NO HALO

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I hate labels that create delusions of superiority—even something as altruistic as “light worker.” I’ve met light workers who believe they are angels while engaging in smear campaigns and sabotage of others with a high school “mean girl” mentality. They would show no empathy for those they attempted to break and destroy. They managed all of this, too, while claiming to be humble and holy, making sanctimonious judgments and patting themselves on the back for being somehow better at this human being stuff than the rest of us.

We are not “angels.”

We can go around and around in circles on the issue of judgment, just as we can on the issue of tolerance. (Yes, throughout most of my life, I have been completely intolerant of the intolerant!) As far as judgment, I have done many of the things that frustrate me to no end these days when others do it—even the light-working angel bit—halo, wings, the whole enchilada. I believed I was the shining example of everything everyone else should be. I often believed, when I didn’t have a particular character defect, or what I perceived to be a character defect; I could take the moral high ground and condemn the offender. I didn’t try to understand it because I hated to coexist with it and didn’t want to understand.

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In my “angelic” pursuits, I was on board with the “one love” and fighting for humanity. I still am, but I had to fight to keep my ego out of it. That’s what being human is. It’s not fairy wings.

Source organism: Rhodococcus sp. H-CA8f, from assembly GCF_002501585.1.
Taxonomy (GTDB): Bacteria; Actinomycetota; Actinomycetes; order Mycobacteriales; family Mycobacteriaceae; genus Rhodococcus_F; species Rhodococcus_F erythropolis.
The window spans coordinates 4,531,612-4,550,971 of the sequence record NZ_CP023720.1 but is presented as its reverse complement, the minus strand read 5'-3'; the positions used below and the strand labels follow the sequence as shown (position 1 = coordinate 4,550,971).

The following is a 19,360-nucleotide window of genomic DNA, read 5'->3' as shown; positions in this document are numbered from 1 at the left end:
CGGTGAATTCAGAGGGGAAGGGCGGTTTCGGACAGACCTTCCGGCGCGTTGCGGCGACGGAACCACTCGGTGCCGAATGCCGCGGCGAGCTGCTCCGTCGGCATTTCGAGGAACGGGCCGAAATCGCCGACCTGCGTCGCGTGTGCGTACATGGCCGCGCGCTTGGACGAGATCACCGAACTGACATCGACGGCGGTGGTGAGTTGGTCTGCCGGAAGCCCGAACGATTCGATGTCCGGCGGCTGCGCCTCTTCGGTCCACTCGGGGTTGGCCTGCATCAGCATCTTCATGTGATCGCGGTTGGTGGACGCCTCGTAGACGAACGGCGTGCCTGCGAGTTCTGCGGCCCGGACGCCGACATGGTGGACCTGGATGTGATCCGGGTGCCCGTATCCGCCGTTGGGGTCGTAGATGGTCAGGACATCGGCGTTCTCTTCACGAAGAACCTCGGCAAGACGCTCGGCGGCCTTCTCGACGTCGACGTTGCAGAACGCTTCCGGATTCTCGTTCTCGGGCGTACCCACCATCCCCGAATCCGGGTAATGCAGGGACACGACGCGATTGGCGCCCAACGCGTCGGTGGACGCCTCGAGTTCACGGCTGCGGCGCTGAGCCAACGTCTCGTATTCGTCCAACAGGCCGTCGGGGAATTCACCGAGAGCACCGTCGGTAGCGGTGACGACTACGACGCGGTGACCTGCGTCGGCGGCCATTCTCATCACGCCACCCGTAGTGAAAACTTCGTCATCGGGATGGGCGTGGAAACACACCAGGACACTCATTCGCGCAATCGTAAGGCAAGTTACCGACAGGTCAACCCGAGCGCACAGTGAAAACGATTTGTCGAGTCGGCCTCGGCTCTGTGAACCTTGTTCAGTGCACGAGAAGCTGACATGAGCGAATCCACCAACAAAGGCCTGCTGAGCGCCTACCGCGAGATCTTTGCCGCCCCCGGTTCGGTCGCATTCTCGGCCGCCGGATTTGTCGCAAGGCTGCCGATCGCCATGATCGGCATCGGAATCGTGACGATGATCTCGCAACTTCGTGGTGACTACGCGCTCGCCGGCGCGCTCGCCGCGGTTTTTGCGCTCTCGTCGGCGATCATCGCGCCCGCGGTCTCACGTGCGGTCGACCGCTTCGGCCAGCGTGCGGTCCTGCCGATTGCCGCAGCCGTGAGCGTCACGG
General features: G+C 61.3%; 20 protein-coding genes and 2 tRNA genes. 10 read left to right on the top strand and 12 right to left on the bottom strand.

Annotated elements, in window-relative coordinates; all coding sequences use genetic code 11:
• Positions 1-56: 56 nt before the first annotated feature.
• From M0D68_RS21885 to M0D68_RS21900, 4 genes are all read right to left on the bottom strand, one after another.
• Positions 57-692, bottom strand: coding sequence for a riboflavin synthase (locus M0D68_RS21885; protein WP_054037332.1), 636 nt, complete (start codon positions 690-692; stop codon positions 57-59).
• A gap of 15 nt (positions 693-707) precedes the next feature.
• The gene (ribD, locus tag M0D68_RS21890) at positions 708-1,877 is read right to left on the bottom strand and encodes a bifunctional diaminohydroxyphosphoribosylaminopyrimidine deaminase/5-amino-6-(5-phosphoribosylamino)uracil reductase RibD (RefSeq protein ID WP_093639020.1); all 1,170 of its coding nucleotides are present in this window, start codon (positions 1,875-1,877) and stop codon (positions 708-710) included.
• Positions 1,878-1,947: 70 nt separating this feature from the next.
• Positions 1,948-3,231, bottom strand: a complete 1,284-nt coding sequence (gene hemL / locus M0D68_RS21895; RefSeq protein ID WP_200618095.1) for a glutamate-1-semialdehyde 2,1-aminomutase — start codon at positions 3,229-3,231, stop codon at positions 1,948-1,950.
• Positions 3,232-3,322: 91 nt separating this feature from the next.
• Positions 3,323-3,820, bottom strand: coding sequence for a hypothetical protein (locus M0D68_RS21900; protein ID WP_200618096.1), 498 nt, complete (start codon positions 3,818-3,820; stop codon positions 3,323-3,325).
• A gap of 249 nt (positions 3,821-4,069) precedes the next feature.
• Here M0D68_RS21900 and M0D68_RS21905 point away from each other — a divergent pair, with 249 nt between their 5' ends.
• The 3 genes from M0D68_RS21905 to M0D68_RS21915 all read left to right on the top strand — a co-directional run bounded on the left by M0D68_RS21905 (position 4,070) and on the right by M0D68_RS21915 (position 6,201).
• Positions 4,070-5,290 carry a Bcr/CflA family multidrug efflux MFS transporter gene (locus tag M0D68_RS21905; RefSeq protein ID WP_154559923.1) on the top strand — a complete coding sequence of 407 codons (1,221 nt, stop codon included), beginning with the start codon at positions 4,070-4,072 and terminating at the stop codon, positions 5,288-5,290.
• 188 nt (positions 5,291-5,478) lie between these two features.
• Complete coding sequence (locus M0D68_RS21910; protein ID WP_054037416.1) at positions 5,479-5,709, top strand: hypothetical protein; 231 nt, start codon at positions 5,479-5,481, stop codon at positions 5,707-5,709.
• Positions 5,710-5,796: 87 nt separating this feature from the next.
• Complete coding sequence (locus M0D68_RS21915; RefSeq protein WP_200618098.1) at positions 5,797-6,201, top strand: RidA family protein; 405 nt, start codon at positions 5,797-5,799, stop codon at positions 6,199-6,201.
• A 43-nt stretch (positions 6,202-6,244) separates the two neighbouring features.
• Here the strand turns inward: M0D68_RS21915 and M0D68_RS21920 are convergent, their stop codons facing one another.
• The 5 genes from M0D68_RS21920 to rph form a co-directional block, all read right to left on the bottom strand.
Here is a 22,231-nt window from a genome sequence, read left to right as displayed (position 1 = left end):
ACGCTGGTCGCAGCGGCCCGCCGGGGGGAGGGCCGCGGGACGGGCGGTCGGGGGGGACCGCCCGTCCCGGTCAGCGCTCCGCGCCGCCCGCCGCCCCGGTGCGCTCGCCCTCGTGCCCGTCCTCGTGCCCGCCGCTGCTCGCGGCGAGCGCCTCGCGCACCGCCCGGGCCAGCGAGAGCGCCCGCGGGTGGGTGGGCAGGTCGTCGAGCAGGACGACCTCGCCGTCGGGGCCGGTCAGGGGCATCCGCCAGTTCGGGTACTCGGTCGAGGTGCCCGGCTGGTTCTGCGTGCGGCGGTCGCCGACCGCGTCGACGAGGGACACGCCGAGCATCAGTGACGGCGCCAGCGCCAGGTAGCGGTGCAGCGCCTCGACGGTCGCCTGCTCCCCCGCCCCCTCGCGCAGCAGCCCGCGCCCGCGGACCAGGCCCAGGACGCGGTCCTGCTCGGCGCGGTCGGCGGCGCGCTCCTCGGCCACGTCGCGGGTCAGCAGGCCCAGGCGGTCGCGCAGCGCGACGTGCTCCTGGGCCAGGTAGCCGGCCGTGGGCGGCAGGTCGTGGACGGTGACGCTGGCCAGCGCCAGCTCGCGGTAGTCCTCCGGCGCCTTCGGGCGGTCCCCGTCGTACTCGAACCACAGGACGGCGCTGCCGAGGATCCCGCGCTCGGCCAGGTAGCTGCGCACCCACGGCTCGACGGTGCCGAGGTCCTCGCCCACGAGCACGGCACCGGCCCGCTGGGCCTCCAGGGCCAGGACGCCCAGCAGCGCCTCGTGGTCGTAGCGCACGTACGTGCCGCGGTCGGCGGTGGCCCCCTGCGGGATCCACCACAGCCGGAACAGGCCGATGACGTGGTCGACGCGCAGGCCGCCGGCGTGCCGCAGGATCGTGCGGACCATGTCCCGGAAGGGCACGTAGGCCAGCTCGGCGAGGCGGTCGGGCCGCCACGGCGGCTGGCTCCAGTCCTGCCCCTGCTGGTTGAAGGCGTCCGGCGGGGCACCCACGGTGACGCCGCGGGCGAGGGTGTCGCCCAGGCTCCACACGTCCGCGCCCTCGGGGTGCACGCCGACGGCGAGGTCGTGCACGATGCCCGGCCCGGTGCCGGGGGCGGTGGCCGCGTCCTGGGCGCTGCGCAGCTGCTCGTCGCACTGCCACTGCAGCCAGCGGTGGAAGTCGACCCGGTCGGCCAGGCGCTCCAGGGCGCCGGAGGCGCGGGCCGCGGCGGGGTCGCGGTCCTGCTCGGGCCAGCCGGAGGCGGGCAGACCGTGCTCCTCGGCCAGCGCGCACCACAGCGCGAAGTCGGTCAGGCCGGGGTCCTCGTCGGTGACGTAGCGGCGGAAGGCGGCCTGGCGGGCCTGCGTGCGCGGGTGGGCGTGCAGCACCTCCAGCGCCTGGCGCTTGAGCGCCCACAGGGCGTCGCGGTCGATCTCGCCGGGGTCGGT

When I think about how much I have grown and changed in my life (and with such a long way to go), it seems unfair to be impatient and judgmental of others. I don’t know the circumstances that led them to where they are. I don’t know their struggle to get better.

I’m not advocating that we excuse or accept bad behavior. I am simply trying to understand.

Sometimes people are so committed to a perception about something or someone; they won’t give anyone a chance to help shed a little light or truth on the matter. There is some payoff in the denial. I have done this, too, in my life. So I keep putting myself in other people’s shoes, trying to look at situations from a place of compassion. I know I have needed that in my life, for others to do this for me. We all need this.

It’s difficult not to judge. We need to be able to judge in order to make wise choices. It is hard, too, not to hold a grudge. We develop expectations of people, and people will often fall short of these expectations. For me, releasing expectations must be an ongoing daily effort. Just like letting go of resentments. It takes work. In the meantime, I have to remain in check about my motives. We are humans dealing with humans and often, in punishing others, we also punish ourselves.

maya

© Copyright October 9, 2014 by Kyrian Lyndon at kyrianlyndon.com. All rights reserved. No reproduction permitted without permission.

About Kyrian Lyndon

Kyrian Lyndon is the author of Shattering Truths, the first book in her Deadly Veils series. She has also published two poetry collections, A Dark Rose Blooms, and Remnants of Severed Chains. Kyrian Lyndon began writing short stories and fairy tales when she was just eight years old. In her adolescence, she moved on to poetry. At sixteen, while working as an editor for her high school newspaper, she wrote her first novel, and then completed two more novels at the ages of nineteen and twenty-five. Born and raised in Woodside, Queens, New York, Kyrian has worked primarily in executive-level administrative positions with major New York publishing companies. She resides on Long Island in New York.

Posted on October 9, 2014, in Blogs and tagged , , , , , , , , , . Bookmark the permalink. 2 Comments.

  1. Well done. In the end, we must all examine our motives. Kindness and compassion are among our greatest gifts we can share.

    Liked by 1 person

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